image Difficulty learning to recognize written words

image An inability to sound out the pronunciation of an unfamiliar word

image Seeing letters or words in reverse (b for d or saw for was)—although seeing words or letters in reverse is common for children younger than 8 who do not have dyslexia, children with dyslexia will continue to see reversals past that age

image Difficulty comprehending rapid instructions or following more than one command at a time

image Problems remembering the sequence of things, such as learning the order of the alphabet or spelling

image Difficulty distinguishing between similar sounds in words; mixing up sounds in multisyllable words (auditory discrimination) (e.g., aminal for animal, bisghetti for spaghetti)

image Slow or inaccurate reading, with difficulty reading out loud

image Difficulty rhyming

Dyslexia is the most common learning disorder, affecting as many as 80% of individuals identified as learning disabled.45 Prevalence rates range from 10% to 15% of the school-aged population,46 with the highest noted estimate of 17.4%.47 Historically, dyslexia was considered more common in boys than in girls, but data indicate an equal distribution between the sexes.48 Boys are more likely to act out as a result of having a reading difficulty and are therefore more likely to be identified early. Girls, on the other hand, are more likely to try to “hide” their difficulty, becoming quiet and reserved.18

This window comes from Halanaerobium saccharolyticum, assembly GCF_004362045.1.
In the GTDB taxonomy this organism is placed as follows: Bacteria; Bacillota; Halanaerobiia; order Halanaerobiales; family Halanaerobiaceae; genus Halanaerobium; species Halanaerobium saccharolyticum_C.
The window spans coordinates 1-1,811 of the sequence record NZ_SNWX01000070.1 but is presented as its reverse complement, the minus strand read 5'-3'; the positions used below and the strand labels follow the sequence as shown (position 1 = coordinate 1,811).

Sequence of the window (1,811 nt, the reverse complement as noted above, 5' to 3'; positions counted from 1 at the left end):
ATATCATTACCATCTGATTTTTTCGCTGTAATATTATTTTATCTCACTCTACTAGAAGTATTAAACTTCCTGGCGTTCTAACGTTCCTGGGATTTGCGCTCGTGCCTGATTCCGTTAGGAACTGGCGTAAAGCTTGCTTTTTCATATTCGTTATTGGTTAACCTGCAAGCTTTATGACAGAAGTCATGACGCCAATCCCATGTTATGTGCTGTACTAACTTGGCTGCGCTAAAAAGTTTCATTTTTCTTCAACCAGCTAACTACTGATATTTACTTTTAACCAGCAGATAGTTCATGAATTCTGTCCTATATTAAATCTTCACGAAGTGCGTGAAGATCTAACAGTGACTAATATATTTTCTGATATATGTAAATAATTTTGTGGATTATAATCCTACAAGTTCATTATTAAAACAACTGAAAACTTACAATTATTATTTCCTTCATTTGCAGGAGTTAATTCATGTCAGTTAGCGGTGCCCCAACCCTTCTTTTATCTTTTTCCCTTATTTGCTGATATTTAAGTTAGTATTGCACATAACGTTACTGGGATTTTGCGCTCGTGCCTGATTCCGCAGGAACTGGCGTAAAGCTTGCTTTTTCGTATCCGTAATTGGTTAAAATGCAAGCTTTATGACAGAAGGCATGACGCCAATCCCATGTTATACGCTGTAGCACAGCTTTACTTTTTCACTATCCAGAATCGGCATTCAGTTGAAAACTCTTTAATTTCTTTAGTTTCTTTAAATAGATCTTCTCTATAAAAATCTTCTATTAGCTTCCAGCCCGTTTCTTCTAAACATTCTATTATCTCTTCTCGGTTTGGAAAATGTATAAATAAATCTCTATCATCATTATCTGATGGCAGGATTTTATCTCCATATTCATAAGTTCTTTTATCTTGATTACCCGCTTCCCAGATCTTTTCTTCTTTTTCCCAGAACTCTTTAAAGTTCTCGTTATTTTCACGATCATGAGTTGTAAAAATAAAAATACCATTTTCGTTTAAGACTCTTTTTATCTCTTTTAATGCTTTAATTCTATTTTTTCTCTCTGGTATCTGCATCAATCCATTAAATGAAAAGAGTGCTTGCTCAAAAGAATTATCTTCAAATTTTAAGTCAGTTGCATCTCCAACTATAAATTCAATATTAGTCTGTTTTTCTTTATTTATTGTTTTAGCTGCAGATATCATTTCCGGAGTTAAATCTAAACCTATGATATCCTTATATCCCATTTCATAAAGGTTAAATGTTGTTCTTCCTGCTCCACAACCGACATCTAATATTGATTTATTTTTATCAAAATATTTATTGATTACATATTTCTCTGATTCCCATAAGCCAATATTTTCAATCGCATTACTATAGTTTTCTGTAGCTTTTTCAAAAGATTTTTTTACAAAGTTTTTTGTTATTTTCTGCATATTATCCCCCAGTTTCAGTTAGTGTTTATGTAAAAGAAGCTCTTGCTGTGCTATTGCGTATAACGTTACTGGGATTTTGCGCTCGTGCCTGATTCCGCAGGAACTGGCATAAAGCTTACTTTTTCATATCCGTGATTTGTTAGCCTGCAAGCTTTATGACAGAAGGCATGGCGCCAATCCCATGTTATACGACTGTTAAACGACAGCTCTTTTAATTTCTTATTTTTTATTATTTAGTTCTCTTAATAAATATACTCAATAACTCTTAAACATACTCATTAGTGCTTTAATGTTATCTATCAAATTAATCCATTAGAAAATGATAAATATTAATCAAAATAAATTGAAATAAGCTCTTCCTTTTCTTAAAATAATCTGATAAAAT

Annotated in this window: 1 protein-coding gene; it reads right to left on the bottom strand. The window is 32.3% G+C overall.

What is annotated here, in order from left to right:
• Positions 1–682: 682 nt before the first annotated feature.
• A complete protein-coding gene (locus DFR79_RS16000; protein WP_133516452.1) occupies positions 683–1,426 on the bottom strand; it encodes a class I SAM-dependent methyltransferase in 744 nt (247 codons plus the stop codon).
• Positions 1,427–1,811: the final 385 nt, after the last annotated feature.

Causes of dyslexia can be both genetic and neurobiological.14,18,42 Genetic causation has been linked to chromosomes 1, 2, 3, 6, 11, 13, 15, and 18.49 There is a strong inheritability of the genetic links for dyslexia. Statistics suggest that 30% to 50% of children with dyslexia have a parent with the disorder.50 Neuroanatomical abnormalities, atypical brain symmetry, and disruptions in neural processing have been observed in children with reading disorders.14,18,48,51 Anatomically, the measurements that best discriminate between children with and without dyslexia are the right anterior lobe of the cerebellum and the area involving the inferior frontal gyrus of both hemispheres.18 Dynamic investigations using functional brain imagining techniques (PET, fMRI, and the newer ultrafast echo planar imaging [EPI]) are providing significant information on brain functioning during cognitive tasks such as reading and picture naming.14,48